A new study has shown that daydreaming might be a sign of intelligence and high-creativity levels. World of Lucid Dreaming

Have you ever lived out a whole movie scenario in your head, one where you rescue people from the clutches of death and casually walk away, or stop a bank robbery with a series of increasingly difficult fight moves, when in reality you are at a very boring but equally important presentation on office policy? Well, you can now just say that you are too smart, creative and intellectually rich that you don’t have to pay attention, according to a new study.

A team from Georgia Institute of Technology conducted a closed-group research that showed daydreaming during meetings isn't necessarily a bad thing. Instead, it might be a sign that you're really smart and creative.

Eric Schumacher, a Georgia Tech associate psychology professor and co-author of the study, said this was because when the brain capacity is too much, it becomes hard to stop minds from wandering.

"People with efficient brains may have too much brain capacity to stop their minds from wandering," he said in a report published on the Georgia Tech website.

Schumacher, along with co-author Christine Godwin, assembled a team that set out to measure brain patterns of more than 100 people while they lay in an MRI machine. Participants were asked to do some mundane activity that would keep the brain in a resting state. They were simply asked to focus on a stationary point for five minutes. The Georgia Tech team used the data to identify which parts of the brain worked in unison.

"The correlated brain regions gave us insight about which areas of the brain work together during an awake, resting state," said Godwin, a Georgia Tech psychology Ph.D. candidate. "Interestingly, research has suggested that these same brain patterns measured during these states are related to different cognitive abilities."

Once a dataset was established for a brain at rest, the team collected and compared the data with the intelligence and creativity levels of the participants. They also filled out a questionnaire about how much their mind wandered in daily life.

"People tend to think of mind wandering as something that is bad. You try to pay attention and you can't," said Schumacher. "Our data are consistent with the idea that this isn't always true. Some people have more efficient brains." The findings of the study show that frequent daydreamers scored higher on intellectual and creative ability and had more efficient brain systems as measured in the study.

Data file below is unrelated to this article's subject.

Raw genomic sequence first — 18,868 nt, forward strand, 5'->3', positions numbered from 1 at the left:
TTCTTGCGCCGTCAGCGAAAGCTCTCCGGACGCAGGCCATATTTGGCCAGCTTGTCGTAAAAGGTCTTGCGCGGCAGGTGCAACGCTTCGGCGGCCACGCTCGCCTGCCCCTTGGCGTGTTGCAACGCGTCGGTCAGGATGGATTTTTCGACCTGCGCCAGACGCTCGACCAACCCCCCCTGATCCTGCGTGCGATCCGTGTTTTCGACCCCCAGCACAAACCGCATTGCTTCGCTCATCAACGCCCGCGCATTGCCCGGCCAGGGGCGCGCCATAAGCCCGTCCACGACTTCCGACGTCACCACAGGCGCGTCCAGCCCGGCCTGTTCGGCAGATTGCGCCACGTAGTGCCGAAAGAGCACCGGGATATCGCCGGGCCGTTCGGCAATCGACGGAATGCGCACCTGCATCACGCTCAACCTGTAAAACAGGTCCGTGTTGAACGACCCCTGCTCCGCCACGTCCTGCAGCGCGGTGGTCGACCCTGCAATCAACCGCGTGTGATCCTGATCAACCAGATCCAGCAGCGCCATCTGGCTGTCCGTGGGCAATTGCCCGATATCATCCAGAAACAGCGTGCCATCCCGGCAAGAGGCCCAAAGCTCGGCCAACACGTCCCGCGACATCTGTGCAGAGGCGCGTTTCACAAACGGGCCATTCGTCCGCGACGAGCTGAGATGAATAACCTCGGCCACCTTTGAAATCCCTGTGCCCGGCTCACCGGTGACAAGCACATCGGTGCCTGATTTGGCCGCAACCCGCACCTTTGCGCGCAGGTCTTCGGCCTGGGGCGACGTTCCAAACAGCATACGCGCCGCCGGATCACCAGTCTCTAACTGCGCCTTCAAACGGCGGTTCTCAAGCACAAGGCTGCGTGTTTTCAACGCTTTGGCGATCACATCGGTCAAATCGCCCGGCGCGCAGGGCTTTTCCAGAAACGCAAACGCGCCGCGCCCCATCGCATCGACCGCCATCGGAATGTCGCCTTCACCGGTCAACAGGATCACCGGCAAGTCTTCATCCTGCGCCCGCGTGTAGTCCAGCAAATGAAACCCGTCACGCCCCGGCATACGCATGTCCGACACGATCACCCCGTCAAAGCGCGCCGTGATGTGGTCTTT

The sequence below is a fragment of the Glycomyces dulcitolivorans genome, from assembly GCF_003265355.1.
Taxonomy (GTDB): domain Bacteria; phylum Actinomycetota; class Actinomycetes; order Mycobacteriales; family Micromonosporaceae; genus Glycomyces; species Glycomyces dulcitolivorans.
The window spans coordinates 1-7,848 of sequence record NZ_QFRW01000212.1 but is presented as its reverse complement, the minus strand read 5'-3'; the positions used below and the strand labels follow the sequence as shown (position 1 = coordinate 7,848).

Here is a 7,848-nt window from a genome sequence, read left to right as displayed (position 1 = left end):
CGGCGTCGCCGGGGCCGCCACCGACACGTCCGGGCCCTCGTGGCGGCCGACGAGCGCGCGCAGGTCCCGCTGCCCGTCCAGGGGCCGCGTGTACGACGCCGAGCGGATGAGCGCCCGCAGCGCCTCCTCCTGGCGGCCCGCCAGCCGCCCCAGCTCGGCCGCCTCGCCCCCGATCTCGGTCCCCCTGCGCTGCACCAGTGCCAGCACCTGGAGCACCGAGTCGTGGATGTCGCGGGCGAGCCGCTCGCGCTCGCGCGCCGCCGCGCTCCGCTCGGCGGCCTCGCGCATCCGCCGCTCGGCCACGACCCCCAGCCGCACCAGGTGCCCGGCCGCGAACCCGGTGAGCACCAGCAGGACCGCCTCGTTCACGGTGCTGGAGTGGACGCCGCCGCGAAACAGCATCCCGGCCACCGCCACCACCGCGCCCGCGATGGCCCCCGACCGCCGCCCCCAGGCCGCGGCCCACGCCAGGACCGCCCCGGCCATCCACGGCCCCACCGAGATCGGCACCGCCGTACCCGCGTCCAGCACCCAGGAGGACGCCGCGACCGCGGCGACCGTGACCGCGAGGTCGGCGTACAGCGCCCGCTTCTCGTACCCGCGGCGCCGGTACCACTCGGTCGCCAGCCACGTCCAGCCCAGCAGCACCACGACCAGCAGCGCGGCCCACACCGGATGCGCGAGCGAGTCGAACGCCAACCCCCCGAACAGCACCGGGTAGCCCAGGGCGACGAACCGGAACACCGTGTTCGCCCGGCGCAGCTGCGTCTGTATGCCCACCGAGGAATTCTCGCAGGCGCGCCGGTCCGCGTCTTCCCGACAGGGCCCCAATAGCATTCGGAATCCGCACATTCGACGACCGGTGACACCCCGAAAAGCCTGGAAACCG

The team says that one way of identifying an efficient brain is to check your ability to zone in and out of daily tasks and still be productive. This means that if you can flit in and out of some played-out relationship rant and still grasp enough to keep it going without letting the other person know that you are actually replaying Die Hard in your head with you playing McClane and them playing Gruber, you are good to go.

This ability to tune out and naturally grasp important parts to ensure a structural understanding of the world without paying real attention is one of the chief markers of intelligence, according to the researchers.

"Our findings remind me of the absent-minded — someone who's brilliant, but off in his or her own world, sometimes oblivious to their own surroundings," said Schumacher in the report. "Or school children who are too intellectually advanced for their classes. While it may take five minutes for their friends to learn something new, they figure it out in a minute, then check out and start daydreaming."

The team hopes this study will help people see a wandering mind as a fast and creative one capable of producing brilliance. They hope that these people are identified and helped rather than be forced to change with medication that will slow their brains.